Thursday, February 3, 2011

Death to Groundhogs

Yesterday was Groundhog Day...a day in which my fine state was covered in a snowstorm measured in feet rather than inches.

Meanwhile, in a tiny Pennsylvania town, thousands gathered at Punxsutawney's Gobbler's Knob for a glimpse of the revered rodent Phil as he predicted an early spring.
Phil is a cherished commodity in Punxsutawney and far icon...a celebrity...a rock star.

I feel differently. I don't care for Phil or his predictions.

In fact, had I been at the Knob, I may have invoked a modified Shakepearean quote: "Friends, Romans, countrymen, lend me your ears. I come to bury Phil, not to praise him."

Why? Because, from a gardener's perspective, groundhogs like Phil are crop killers.

They eat tender plants, dig holes through budding furrows and are general nuisances. And there's never just one. They travel in packs.

I should also note that once, many years ago, a family of Phil's relatives openly mocked me when I couldn't remove them from my garden. It was a humiliating experience that still haunts me.

Back then, the groundhogs lived in a 1957 DeSoto half-buried in my neighbor’s yard in a small Aroostook County town.

When we bought the house, we looked with promise at the gently sloping backyard - with a small brook gurgling at the rear property line - thinking a garden there would yield an abundance of produce.

Within weeks of planting our garden and carefully tending rows of sprouting plants, we learned we were wrong. We had visitors...very plump ones.

There were four groundhogs - a mother, father and two offspring - who, during the next two months, took a liking to the veggies growing a few feet from the DeSoto’s final resting place.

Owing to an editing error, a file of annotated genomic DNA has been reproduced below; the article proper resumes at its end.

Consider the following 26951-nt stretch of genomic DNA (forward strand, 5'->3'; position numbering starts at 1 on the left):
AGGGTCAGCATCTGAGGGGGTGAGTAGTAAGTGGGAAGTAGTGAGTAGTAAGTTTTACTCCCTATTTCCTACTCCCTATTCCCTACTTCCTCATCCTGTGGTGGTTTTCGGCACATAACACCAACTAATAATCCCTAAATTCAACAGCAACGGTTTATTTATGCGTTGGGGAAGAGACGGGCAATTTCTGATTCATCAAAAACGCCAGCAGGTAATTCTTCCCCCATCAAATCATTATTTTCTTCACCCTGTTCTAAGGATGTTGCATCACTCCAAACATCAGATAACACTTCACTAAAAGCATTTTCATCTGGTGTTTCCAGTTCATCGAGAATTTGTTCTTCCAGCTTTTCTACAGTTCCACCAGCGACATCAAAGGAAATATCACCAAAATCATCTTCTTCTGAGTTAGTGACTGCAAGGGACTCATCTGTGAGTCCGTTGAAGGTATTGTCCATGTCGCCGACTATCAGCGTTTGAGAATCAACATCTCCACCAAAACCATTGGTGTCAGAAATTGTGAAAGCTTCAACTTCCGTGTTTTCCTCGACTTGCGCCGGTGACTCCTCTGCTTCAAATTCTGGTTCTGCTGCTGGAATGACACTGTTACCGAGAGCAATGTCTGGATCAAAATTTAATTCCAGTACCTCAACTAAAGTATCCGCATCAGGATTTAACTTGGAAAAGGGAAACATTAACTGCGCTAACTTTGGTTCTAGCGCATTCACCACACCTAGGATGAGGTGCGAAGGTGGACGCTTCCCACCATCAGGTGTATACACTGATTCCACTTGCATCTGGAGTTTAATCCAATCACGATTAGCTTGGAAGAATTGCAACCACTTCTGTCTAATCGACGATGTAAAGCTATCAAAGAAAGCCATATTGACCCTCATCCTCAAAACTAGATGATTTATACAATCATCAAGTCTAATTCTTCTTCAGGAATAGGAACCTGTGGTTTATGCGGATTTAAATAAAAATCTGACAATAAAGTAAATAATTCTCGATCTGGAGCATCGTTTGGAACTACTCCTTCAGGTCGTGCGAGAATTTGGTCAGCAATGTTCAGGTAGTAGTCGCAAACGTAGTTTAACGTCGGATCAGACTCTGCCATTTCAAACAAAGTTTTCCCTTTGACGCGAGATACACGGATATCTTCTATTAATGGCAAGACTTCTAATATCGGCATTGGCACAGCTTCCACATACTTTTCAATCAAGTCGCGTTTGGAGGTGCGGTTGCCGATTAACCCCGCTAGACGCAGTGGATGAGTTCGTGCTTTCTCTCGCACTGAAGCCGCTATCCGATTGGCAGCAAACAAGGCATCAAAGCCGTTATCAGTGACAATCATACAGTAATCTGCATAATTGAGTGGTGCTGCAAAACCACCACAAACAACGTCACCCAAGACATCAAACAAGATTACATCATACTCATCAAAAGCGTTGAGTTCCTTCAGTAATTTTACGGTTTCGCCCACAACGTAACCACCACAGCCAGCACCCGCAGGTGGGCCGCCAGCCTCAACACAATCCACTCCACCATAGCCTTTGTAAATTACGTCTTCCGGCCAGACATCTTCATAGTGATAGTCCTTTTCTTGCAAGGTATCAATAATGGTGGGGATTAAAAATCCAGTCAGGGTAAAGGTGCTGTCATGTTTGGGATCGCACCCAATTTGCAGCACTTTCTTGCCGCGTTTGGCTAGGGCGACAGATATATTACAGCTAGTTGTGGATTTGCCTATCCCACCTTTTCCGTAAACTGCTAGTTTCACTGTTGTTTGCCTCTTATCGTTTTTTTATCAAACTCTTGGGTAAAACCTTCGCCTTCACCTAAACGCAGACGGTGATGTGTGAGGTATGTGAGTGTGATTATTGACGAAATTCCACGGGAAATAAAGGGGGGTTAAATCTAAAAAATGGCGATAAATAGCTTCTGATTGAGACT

Our garden quickly became a buffet line, with half eaten tomatoes, bits of cucumber and a sprinkling of radish leaves scattered about. Action was needed.

We decided our beagle puppy was up to the challenge. The next morning, as the sunflowers began shaking and tumbled to the ground, I gave her instructions and set her loose.

She ran toward the garden, barking hysterically, and was met by a very angry groundhog who let out screams that sent chills down my spine.

The poor dog retreated, tail between her legs, and yelped until she reached the house. Once inside, she hid behind the sofa for hours.
Not want wanting to unleash firepower in my quiet neighborhood, I opted instead for a "wrist rocket" slingshot and a container of ball bearings purchased at the local Wal-Mart.

I sat on the back porch and took careful aim at my furry adversaries...for a week...until all of the ball bearings were gone. Not a single groundhog was killed. Or maimed. Or even intimidated.

As the last ball bearing missed its mark, I threw the slingshot at the garden wreakers. Sadly it, too, missed them. As it landed a few feet from the garden, I swear I heard them laughing.

I hear echoes of that sound each spring as the last seedling is planted. But not this year.

I'm older and a bit wiser now. So bring on your early spring and your relatives, Phil. I'm ready. Game on.

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